Second, that effect may also be established in relation to breaches of the principles of the rule of law that are detrimental to the protection of the financial interests of the Union, eshrined in Article 325 TFEU and in the relevant secondary legislation. In particular, according to Article 63(2) of the Financial Regulation, this covers all legislative, regulatory and administrative measures designed, inter alia, to prevent, detect and correct irregularities and fraud in the implementation of the budget. The ‘financial interests of the Union’ are defined in Article 2(1) of Regulation No 883/2013 as including ‘revenues, expenditures and assets covered by the budget of the European Union and those covered by the budgets of the institutions, bodies, offices and agencies and the budgets managed and monitored by them’. Moreover, according to the case law of the Court of Justice, the concept of ‘financial interests of the Union’, within the meaning of Article 325(1) TFEU, encompasses both revenue made available to the Union budget but also expenditure covered by that budget (35).

30.

Furthermore, when determining the extent of the effect on the Union budget or the financial interests of the Union, the Commission will duly take into account criteria such as the nature, duration, seriousness and scope of the identified breaches of the principles of the rule of law, which may vary depending on the characteristics of those breaches (36). In addition, the intention of the relevant Member State to put an end to the breach of the principles of the rule of law, including the degree of its cooperation with the Commission under the Conditionality Regulation may be relevant, among others, for the purpose of measuring the impact, duration and scope of the relevant breach on the sound financial management of the Union budget or the financial interests of the Union (37).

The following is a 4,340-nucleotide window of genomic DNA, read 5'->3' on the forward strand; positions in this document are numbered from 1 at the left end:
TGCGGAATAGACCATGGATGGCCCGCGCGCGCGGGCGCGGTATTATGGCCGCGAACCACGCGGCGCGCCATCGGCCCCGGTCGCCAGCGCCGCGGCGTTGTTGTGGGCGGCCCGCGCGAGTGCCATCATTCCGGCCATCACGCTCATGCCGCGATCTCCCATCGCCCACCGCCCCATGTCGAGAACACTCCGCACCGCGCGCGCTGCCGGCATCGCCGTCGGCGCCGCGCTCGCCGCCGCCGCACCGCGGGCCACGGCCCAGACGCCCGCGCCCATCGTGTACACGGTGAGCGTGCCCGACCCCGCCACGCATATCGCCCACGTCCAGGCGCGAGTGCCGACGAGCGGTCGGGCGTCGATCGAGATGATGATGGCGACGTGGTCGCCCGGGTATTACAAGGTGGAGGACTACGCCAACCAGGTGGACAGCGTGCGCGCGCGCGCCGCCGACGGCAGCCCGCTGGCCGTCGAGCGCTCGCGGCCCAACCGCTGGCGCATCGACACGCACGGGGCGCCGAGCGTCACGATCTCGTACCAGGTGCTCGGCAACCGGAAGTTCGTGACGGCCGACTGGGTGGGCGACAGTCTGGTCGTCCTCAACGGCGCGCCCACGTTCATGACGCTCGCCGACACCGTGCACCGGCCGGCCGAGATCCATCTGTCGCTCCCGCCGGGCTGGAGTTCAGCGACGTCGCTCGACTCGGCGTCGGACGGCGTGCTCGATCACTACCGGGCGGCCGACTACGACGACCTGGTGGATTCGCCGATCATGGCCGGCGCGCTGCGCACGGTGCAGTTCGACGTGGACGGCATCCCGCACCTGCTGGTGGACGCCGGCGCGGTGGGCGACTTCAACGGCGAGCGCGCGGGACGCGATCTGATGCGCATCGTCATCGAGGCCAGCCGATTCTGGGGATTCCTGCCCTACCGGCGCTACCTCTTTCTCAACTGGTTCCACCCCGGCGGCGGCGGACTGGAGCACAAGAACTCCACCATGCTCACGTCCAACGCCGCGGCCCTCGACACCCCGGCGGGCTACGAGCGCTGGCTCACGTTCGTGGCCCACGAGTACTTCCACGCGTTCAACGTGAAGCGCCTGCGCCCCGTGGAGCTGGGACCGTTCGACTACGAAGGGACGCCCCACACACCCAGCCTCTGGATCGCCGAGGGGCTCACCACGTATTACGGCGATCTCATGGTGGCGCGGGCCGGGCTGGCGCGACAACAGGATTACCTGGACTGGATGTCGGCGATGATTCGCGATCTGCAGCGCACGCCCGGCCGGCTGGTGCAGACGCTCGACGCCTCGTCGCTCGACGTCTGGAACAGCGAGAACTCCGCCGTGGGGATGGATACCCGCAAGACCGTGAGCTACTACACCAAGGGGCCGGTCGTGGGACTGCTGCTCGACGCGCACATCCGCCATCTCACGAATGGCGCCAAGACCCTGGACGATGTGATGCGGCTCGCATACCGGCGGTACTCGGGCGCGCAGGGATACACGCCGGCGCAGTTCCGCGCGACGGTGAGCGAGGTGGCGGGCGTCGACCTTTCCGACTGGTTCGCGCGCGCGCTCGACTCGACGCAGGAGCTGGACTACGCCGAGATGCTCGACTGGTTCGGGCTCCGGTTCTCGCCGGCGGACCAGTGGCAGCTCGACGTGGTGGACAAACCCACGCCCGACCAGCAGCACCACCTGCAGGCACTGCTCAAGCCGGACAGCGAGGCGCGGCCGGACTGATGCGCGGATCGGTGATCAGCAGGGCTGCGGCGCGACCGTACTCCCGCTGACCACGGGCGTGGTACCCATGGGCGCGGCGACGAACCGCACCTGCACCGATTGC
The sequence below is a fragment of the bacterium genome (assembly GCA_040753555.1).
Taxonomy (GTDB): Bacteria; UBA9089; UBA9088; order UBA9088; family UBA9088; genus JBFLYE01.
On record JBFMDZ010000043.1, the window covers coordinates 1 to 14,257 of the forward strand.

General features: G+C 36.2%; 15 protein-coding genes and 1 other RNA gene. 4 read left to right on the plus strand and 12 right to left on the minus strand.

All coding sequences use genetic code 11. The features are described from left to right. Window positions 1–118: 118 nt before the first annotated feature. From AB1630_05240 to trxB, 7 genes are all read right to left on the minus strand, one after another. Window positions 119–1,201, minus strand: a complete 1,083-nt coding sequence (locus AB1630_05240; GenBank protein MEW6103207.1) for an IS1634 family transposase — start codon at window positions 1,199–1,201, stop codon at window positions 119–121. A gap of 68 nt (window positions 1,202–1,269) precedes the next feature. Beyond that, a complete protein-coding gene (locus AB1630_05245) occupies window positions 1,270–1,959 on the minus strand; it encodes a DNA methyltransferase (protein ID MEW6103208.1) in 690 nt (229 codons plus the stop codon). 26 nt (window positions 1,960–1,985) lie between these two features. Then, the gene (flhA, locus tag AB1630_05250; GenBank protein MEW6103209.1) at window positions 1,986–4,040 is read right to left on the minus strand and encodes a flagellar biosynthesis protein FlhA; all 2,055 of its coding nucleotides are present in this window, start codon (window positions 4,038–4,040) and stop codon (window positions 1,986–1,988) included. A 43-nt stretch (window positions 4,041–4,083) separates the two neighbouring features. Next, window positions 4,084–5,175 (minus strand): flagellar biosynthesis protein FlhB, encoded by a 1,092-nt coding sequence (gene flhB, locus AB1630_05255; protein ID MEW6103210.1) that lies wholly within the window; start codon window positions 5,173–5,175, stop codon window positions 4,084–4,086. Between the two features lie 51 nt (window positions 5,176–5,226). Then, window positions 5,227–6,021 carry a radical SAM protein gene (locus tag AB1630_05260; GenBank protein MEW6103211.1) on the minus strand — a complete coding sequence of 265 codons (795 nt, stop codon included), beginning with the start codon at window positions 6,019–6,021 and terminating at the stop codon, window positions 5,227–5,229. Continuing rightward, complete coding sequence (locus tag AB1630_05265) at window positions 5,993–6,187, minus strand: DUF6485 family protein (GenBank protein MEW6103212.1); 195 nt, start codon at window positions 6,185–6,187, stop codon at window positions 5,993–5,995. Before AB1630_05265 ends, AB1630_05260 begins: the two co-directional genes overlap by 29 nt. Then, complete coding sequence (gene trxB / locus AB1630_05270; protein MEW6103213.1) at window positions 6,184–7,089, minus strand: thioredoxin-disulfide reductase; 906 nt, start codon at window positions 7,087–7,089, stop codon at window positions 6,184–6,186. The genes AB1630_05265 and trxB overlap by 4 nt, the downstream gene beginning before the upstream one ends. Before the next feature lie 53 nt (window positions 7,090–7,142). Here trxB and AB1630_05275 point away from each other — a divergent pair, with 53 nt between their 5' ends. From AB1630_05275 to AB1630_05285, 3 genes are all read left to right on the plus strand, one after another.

31.

As regards the situation where breaches of the principles of the rule of law entail a ‘serious risk’ affecting the sound financial management of the Union budget or the protection of the financial interests of the Union, the Court has found that ‘it would be incompatible with the requirements of sound financial management of the Union budget and the protection of the financial interests of the Union to limit the adoption of appropriate measures to cases of proven effects on that sound financial management or those financial interests Such limitation would be liable to compromise the purpose of the … Regulation.’ (38) The prevention of the effects referred to in Article 4(1) of the Regulation is ‘a permanent and horizontal requirement of EU financial legislation’ (39). A ‘serious risk’ may be established in cases where the effects of the relevant breach of the principles of the rule of law, although not yet proven, can nevertheless be reasonably foreseen, since there is a high probability that they will occur (40). It must therefore be demonstrated that the risk has a high probability of occurring, in relation to the situations or to the forms of conduct of the authorities referred to in Article 4(2) of the Conditionality Regulation. For instance, if certain acts of national authorities implementing Union funds through public procurement, or collecting the Union’s own resources, or carrying out financial control, monitoring and audit of Union funds, or investigating allegations of fraud, corruption or other breaches of Union law in the implementation of Union funds or revenue, cannot be effectively reviewed by fully independent courts, this may entail a serious risk insofar as the Union funds and the financial interests of the Union are concerned.

32.

Finally, it is not sufficient that a breach of the principles of the rule of law affects or seriously risks affecting the sound financial management of the Union budget or the protection of the financial interests of the Union. According to Article 4(1) of the Conditionality Regulation, the breach of the principles of the rule of law should do that ‘in a sufficiently direct way’ (second condition in paragraph 24 above (see point (ii)).

33.

Pursuant to this requirement, it should be established that there is a sufficiently direct relation between the breach of the principles of the rule of law and its effects, or serious risks thereof, on the sound financial management of the Union budget or on the protection of the financial interests of the Union. The Court of Justice has considered that the terms ‘in a sufficiently direct way’ require that the link between the breach of the principles of the rule of law and the impact or risks for the Union budget should be ‘genuine’ or ‘real’ (41). This means that the procedure of the Regulation should not be triggered with regard to situations in which the connection is merely hypothetical, too uncertain or too vague.